Vaughan offers a far better, more philosophical definition. “A Theosophist,” he says—“is one who gives you a theory of God or the works of God, which has not revelation, but an inspiration of his own for its basis.” In this view every great thinker and philosopher, especially every founder of a new religion, school of philosophy, or sect, is necessarily a Theosophist. Hence, Theosophy and Theosophists have existed ever since the first glimmering of nascent thought made man seek instinctively for the means of expressing his own independent opinions.

There were Theosophists before the Christian era, notwithstanding that the Christian writers ascribe the development of the Eclectic theosophical system, to the early part of the third century of their Era. Diogenes Laërtius traces Theosophy to an epoch antedating the dynasty of the Ptolemies; and names as its founder an Egyptian Hierophant called Pot-Amun, the name being Coptic and signifying a priest consecrated to Amun, the god of Wisdom.

But history shows it revived by Ammonius Saccas, the founder of the Neo-Platonic School. He and his disciples called themselves “Philaletheians”—lovers of the truth. While others termed them the “Analogists,” on account of their method of interpreting all sacred legends, symbolical myths and mysteries, by a rule of analogy or correspondence, so that events which had occurred in the external world were regarded as expressing operations and experiences of the human soul.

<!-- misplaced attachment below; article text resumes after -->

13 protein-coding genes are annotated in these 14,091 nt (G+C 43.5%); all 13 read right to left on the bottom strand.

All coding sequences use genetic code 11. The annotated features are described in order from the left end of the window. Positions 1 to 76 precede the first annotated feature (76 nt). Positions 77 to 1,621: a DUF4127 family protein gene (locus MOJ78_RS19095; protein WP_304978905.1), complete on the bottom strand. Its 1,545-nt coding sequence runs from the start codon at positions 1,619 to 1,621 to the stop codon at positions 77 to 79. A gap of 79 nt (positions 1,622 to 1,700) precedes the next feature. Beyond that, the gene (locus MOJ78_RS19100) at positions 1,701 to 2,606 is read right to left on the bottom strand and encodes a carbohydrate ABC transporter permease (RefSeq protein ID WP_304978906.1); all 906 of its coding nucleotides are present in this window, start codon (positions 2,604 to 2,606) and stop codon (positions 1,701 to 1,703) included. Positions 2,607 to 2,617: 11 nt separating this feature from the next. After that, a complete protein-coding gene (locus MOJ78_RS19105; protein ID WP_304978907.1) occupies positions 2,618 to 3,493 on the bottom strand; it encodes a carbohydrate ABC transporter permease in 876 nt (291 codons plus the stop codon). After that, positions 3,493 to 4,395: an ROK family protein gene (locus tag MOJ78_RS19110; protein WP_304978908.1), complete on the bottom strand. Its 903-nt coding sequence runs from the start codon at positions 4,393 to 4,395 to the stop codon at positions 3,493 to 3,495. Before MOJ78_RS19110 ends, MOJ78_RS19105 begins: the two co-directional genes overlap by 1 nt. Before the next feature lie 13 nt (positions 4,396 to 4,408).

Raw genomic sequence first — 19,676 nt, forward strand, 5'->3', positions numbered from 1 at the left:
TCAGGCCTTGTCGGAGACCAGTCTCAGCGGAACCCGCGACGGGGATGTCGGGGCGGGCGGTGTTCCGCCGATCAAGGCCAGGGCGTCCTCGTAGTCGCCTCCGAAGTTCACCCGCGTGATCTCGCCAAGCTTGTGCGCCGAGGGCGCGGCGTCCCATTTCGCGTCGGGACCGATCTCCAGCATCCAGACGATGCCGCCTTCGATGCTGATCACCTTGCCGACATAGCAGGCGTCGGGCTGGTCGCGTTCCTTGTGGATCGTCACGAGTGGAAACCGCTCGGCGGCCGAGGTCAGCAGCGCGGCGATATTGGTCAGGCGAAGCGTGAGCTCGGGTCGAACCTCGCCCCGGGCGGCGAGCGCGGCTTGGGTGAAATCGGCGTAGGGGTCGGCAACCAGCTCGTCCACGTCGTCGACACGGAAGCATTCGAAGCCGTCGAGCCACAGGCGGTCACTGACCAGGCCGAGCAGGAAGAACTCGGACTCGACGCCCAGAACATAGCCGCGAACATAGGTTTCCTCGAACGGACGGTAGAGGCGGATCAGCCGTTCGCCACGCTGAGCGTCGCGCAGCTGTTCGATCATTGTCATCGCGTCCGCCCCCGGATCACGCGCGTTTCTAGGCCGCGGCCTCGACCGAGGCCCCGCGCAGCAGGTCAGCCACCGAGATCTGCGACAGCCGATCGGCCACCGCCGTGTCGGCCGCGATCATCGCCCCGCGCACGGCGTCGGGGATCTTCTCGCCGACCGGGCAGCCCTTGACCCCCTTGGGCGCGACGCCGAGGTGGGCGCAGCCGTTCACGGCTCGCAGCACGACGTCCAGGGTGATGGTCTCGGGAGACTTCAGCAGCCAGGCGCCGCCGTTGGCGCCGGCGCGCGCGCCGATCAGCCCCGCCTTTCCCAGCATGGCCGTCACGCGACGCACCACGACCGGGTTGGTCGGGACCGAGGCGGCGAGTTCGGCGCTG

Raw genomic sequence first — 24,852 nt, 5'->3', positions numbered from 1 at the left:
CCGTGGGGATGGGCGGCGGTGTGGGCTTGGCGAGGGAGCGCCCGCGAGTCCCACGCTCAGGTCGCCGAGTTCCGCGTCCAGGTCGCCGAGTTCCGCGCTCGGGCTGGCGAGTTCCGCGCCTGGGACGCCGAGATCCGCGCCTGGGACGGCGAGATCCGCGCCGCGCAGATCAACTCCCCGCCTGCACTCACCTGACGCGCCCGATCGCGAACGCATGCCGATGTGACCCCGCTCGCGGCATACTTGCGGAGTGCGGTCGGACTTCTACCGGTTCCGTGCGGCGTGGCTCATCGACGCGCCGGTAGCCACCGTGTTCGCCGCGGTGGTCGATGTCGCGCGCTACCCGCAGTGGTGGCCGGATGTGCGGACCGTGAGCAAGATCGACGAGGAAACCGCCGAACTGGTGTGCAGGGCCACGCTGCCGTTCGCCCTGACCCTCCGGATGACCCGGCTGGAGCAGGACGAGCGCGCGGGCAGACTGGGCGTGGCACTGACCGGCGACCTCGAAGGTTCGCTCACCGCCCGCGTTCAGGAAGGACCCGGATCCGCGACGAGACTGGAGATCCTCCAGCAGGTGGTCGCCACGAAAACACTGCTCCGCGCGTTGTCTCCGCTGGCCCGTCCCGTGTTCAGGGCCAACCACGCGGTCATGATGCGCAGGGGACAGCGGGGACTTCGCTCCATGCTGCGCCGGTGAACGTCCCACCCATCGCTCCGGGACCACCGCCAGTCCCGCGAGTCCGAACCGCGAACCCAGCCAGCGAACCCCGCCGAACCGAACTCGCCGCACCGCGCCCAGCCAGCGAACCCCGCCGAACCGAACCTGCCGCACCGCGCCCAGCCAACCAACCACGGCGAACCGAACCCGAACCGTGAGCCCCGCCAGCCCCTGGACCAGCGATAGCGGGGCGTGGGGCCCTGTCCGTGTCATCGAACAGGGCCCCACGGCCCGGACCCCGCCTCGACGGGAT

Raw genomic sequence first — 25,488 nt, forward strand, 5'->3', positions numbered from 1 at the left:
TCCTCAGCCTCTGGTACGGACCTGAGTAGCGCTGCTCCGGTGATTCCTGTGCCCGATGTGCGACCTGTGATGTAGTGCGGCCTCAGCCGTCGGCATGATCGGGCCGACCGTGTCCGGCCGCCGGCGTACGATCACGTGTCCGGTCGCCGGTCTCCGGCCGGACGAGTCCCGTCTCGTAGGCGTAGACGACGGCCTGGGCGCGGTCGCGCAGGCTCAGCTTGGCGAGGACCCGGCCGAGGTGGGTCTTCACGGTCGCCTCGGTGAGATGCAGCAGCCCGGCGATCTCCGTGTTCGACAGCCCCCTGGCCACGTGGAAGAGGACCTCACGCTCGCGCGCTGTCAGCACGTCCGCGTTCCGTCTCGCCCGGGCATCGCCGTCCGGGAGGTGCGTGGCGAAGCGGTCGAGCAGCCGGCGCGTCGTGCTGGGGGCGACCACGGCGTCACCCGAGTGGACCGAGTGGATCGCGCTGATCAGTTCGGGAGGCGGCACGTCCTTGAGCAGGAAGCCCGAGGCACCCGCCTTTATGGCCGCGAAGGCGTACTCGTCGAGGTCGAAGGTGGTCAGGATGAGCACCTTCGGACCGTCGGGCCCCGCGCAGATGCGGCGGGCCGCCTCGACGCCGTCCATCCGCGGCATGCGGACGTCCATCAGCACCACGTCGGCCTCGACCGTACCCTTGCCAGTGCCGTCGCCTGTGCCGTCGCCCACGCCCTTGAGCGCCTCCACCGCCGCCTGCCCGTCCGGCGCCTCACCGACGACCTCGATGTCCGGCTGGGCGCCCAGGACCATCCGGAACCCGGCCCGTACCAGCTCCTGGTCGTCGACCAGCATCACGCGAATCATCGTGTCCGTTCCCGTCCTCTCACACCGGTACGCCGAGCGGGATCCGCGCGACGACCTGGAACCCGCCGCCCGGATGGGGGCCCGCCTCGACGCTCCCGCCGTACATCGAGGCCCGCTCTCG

It was the aim and purpose of Ammonius to reconcile all sects, peoples and nations under one common faith—a belief in one Supreme, Eternal, Unknown, and Unnamed Power, governing the Universe by immutable and eternal laws.

His object was to prove a primitive system of Theosophy, which at the beginning was essentially alike in all countries; to induce all men to lay aside their strives and quarrels, and unite in purpose and thought as the children of one common mother; to purify the ancient religions, by degrees corrupted and obscured, from all dross of human element, by uniting and expounding them upon pure philosophical principles. Hence, the Buddhistic, Vedantic and Magian, or Zoroastrian, systems were taught in the Eclectic Theosophical School along with all the philosophies of Greece. Hence also, that pre-eminently Buddhistic and Indian feature among the ancient Theosophists of Alexandria, of due reverence for parents and aged persons; a fraternal affection for the whole human race; and a compassionate feeling for even the dumb animals.

While seeking to establish a system of moral discipline which enforced upon people the duty to live according to the laws of their respective countries; to exalt their minds by the research and contemplation of the one Absolute Truth; his chief object in order, as he believed, to achieve all others, was to extract from the various religious teachings, as from a many-chorded instrument, one full and harmonius melody, which would find response in every truth-loving heart.

Theosophy is, then, the archaic Wisdom-Religion, the esoteric doctrine once known in every ancient country having claims to civilization.